Academic journal article International Family Planning Perspectives

The Impact of Household Delivery of Family Planning Services on Women's Status in Bangladesh

Academic journal article International Family Planning Perspectives

The Impact of Household Delivery of Family Planning Services on Women's Status in Bangladesh

Article excerpt

CONTEXT: Qualitative studies assessing the impact of the household delivery of family planning services on women's social status have yielded contradictory findings. Given the resumption of these services in Bangladesh in 2003, it is important to reevaluate the social impact of the doorstep program using quantitative techniques.

METHODS: Longitudinal and cross-sectional data from 3,783 women using doorstep services in two rural districts of Bangladesh are used in ordinary least-squares and logistic regression analyses to assess the effect of doorstep services on changes in women's status between 1988 and 1993.

RESULTS: In analyses controlling for background characteristics, women's status in 1988, previous service use and visit selection bias, household outreach is associated with increases in women's status between 1988 and 1993. However, this effect is largely attributable to the impact of doorstep services on women's ability to regulate their fertility rather than to the home visits themselves.

CONCLUSION: The decision of the Bangladesh Ministry of Health and Family Welfare to resume household family planning services should not be detrimental to women's status, and may be associated with gender benefits to female clients served by the program.


From 1978 to 1997, the Bangladesh government hired and trained married women to provide family planning counseling and services to couples in rural households. At the peak of the program, a total of 28,000 of these "family welfare assistants" were working in hamlets throughout the country. * (1) By the early 1990s, evidence showed that doorstep service delivery had helped to increase family planning awareness, as well as the rate of method uptake and the continuity of method use, among rural couples. (2) Furthermore, by increasing access to reversible methods, the program helped to reduce the proportion of contraceptive users who adopted female sterilization (3)--a method that the government family planning program had heavily promoted. In areas where family welfare assistants had been trained to administer the injectable, the reduction in the reliance on sterilization was particularly pronounced and was also accompanied by a reduction in reliance on the pill. (4) Even so, overall pill use increased steadily following the initiation of doorstep delivery, with family welfare assistants providing nearly 85% of all pills dispensed in rural Bangladesh between 1978 and 1997. (5)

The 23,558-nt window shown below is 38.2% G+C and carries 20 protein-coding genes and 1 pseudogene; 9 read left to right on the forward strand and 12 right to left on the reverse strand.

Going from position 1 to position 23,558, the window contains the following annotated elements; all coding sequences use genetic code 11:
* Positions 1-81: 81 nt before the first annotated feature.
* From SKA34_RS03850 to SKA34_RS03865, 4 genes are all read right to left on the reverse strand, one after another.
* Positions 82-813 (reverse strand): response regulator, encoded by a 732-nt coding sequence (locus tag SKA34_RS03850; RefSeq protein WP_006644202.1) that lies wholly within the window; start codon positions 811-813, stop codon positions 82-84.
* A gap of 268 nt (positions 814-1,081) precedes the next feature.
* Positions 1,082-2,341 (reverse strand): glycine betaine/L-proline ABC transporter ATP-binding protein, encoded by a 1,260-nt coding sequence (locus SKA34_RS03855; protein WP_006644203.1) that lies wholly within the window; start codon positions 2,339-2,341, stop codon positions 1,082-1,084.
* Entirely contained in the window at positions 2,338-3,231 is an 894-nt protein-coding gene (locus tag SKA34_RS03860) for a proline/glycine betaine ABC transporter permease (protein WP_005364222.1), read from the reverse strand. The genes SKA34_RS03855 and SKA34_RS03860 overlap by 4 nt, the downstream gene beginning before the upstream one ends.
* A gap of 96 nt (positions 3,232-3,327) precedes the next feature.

Despite these successes, various studies identified shortcomings in the program. First, doorstep services did not include child or reproductive health care, in large part because a legacy of organizational problems had separated health care and family planning in the government ministry responsible for the program. (6) Second, health and social service training, and supervisory and management problems affected the quality of services in the program. Client surveys suggest that services unduly focused on particular contraceptive methods and often omitted health service needs. (7) And recent qualitative research suggests that operational problems have persisted, even after health sector reforms. (8) Third, some family welfare assistants focused on better-educated women; targeting uneducated or poor women would have been more effective. (9) Finally, the policy of reaching couples was implemented as outreach that focused on female clients rather than on couples. The exclusion of men constrained the range of services offered and reduced the efficiency of outreach efforts. (10)

Whether doorstep service delivery affected women's autonomy and status is also unclear. Finding out the answer is important because Bangladesh is a patriarchal society, and Bangladeshi women have a lower status than do women in other Asian countries. (11) The low status of women in rural Bangladesh is detrimental to maternal and child health (12)--a finding that is consistent with research conducted elsewhere in South Asia, showing that women are more likely than men to contract infectious diseases. …

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